Game playing is a popular sub-field of the artificial intelligence (AI) branch of computer science. AI researchers have paid particular attention to "deterministic two-player games of perfect information" such as chess and checkers.
The ancient African game of Kalah, alias Mancala, is such a game. There are many variations of the game; the Kalah Egyptian rule set defines one variation.
The heart of many game player programs is the minimax algorithm. For efficiency, the minimax algorithm often is enhanced with alpha-beta cutoffs, thus forming the alpha-beta search algorithm. Both the minimax and alpha-beta algorithms will be described in lectures.
Your task in this assignment is to work within a team to create a Kalah player program that adheres to the Egyptian rule set, and that is implemented using alpha-beta search.
Your Kalah player should accept one command-line argument. That argument should be either "MIN" or "MAX", indicating whether the program should assume the role of the MIN player or the MAX player. By convention, the MIN player always makes the first move of the game.
If your Kalah player is the MIN player, it should:
If your Kalah player is the MAX player, it should:
Each move should consist of an integer. If your Kalah player is the MIN player, then it should express each of its moves as an integer in the range 0-5, thus indicating which of its 6 bowls should be emptied. If your Kalah player is the MAX player, then it should express each of its moves as an integer in the range 7-12.
As described in lectures, your Kalah player should use an incremental game state evaluation process. It should express each move as a sequence of atomic "deltas," and should update the value of the game state each time it applies a delta.
Your Kalah player is allowed to consume no more than 2 minutes of CPU time for all its moves put together. Through experimentation you should set the depth limit of the alpha-beta search accordingly. Hint: You might design your Kalah player so it uses the standard clock function to collect timing statistics, and so it writes those timing statistics to a file.
For debugging, we recommend that you add code to your Kalah player that prints a representation of the game state each time it changes. However that code should not be present in the work that you submit, or it should be disabled. The Kalah player that you submit should write only moves (i.e. integers) to stdout, and should read only moves from stdin.
In your precept, you will be assigned to a team. Your job is to produce software modules that, when combined with modules created by the other members of your team, implement your Kalah player.
It is up to the team, with guidance from the preceptor, to decide how to divide the program into modules. Furthermore, it is up to the team, with approval of the preceptor, to assign team members to modules.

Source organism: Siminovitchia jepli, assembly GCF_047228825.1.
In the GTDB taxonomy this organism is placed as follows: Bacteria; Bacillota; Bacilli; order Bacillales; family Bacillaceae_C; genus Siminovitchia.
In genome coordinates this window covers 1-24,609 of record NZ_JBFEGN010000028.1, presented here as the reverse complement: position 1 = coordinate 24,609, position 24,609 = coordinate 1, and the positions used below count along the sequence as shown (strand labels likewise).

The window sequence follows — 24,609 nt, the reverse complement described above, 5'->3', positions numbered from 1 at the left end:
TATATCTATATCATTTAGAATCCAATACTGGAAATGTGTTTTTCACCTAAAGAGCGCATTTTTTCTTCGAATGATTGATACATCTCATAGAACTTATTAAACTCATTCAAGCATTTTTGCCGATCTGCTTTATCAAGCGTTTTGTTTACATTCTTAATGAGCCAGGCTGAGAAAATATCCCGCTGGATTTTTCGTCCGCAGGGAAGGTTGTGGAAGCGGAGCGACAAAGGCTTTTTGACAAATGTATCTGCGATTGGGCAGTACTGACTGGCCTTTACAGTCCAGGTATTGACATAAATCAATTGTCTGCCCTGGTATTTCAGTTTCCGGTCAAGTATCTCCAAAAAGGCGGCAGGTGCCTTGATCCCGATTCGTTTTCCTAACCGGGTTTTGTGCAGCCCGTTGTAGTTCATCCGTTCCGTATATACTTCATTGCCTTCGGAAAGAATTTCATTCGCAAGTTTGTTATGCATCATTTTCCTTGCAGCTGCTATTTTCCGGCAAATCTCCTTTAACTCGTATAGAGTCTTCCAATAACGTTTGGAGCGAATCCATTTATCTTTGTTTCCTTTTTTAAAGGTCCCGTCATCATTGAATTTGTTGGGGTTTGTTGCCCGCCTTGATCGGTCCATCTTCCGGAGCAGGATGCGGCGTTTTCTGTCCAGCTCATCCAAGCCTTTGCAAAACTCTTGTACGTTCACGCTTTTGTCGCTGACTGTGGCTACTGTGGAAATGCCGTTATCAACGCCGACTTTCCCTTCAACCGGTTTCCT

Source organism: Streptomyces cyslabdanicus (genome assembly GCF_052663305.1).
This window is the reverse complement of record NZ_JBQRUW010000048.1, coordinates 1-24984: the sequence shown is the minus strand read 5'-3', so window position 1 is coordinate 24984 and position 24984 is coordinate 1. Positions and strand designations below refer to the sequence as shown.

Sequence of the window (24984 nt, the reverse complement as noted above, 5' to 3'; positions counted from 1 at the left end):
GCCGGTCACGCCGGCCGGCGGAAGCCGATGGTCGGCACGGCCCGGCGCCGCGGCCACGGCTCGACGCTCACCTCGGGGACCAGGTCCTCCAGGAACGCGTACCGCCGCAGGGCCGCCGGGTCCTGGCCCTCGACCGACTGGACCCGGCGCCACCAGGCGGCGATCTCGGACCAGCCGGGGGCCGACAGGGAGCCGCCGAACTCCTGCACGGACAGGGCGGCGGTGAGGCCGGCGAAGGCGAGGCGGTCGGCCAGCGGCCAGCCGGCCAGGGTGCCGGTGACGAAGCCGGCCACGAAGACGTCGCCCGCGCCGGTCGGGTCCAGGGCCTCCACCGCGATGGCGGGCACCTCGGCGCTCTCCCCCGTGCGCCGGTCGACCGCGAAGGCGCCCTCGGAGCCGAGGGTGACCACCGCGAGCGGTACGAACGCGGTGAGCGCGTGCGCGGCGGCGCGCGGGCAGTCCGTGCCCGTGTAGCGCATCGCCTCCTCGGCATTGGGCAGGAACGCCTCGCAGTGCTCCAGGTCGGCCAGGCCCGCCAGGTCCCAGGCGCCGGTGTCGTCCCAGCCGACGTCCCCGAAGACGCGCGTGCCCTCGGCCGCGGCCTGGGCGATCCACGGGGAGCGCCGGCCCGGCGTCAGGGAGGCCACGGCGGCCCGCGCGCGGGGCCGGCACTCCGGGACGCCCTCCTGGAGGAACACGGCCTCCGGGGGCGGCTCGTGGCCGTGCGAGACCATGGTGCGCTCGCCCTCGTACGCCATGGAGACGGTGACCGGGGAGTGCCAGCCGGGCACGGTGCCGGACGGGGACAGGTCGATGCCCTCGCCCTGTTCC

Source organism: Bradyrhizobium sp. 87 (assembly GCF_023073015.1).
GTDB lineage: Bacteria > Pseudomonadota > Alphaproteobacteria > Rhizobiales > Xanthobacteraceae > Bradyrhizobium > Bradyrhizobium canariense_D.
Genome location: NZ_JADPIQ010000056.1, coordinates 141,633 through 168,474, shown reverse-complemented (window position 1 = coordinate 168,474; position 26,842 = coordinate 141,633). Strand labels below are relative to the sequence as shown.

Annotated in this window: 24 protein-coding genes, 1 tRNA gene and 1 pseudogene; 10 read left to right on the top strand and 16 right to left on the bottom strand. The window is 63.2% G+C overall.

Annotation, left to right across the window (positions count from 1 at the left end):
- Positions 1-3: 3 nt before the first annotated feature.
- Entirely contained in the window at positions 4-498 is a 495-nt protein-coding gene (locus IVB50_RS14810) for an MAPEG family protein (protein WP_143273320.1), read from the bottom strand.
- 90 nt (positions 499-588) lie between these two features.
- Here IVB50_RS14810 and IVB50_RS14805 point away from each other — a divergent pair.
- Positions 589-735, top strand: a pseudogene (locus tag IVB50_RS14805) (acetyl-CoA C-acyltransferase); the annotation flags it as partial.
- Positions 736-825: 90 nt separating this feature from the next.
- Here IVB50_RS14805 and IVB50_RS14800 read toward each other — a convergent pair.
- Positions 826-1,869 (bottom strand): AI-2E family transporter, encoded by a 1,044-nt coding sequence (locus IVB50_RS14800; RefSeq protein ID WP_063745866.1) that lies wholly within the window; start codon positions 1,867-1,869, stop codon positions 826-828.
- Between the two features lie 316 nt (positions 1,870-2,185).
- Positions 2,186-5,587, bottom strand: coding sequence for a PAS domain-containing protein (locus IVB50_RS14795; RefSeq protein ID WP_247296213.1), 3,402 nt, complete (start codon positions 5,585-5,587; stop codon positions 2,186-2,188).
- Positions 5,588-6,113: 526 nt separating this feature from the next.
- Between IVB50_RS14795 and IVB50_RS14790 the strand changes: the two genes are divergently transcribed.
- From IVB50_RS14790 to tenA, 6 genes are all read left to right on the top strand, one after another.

Your team will need to communicate to decide upon module interfaces and work assignments. At least two precepts will be devoted to team meetings. We anticipate that your team will need to schedule additional meetings.
Your team should also communicate by e-mail. You should create and use an e-mail alias that lists the members of your team. You should include your preceptor in that e-mail alias.
The file /u/cs217/Assignment3/samplekalahplayer contains the executable code for a Kalah player. You may use it to answer questions about the desired functionality of your Kalah player.
The file /u/cs217/Assignment3/samplekalahreferee contains the executable code for a Kalah referee. The samplekalahreferee program can conduct a game between any two Kalah players. It should be executed with two command-line arguments: the name of executable file for the MIN Kalah player, and the name of the executable file for the MAX Kalah player. You might use samplekalahreferee to conduct games between your Kalah player and samplekalahplayer, thus testing your Kalah player.
By 8:00 PM on the due date, your team should have a complete set of object (.o) files, a complete set of interface (.h) files, and a makefile. The first rule of the makefile should build your Kalah player in a file named kalahplayer. As usual, it should use the "-Wall", "-ansi", and "-pedantic" compiler options. It may also, at your discretion, use the "-DNDEBUG" compiler option to disable calls to assert, thus improving efficiency (perhaps at the expense of robustness). Your team should also have a readme file indicating which team member developed which implementation (.c) files and the makefile. You should place those team files in a directory on arizona that is accessible to all members of your team and to your preceptor. You should send e-mail to your preceptor indicating the name of that directory.
By 11:59 PM on the due date, each person should submit the implementation (.c) files that he or she personally developed. Those files must be such that they can be used, along with your team's interface files, object files, and makefile, to build kalahplayer. You should also submit a readme file that contains:
You should submit your personal work electronically via the command:
/u/cs217/bin/submit 3 filesthatyoudeveloped readme
We will test your work by using your team's makefile, your team's object code files, your team's interface files, and your (individual) implementation files to build kalahplayer. We will execute your kalahplayer using samplekalahreferee and samplekalahplayer, as indicated above. We will not penalize your grade if your kalahplayer loses to samplekalahplayer. However, we will penalize your grade if your kalahplayer generates an invalid move, consumes more than the allowed CPU time, or crashes.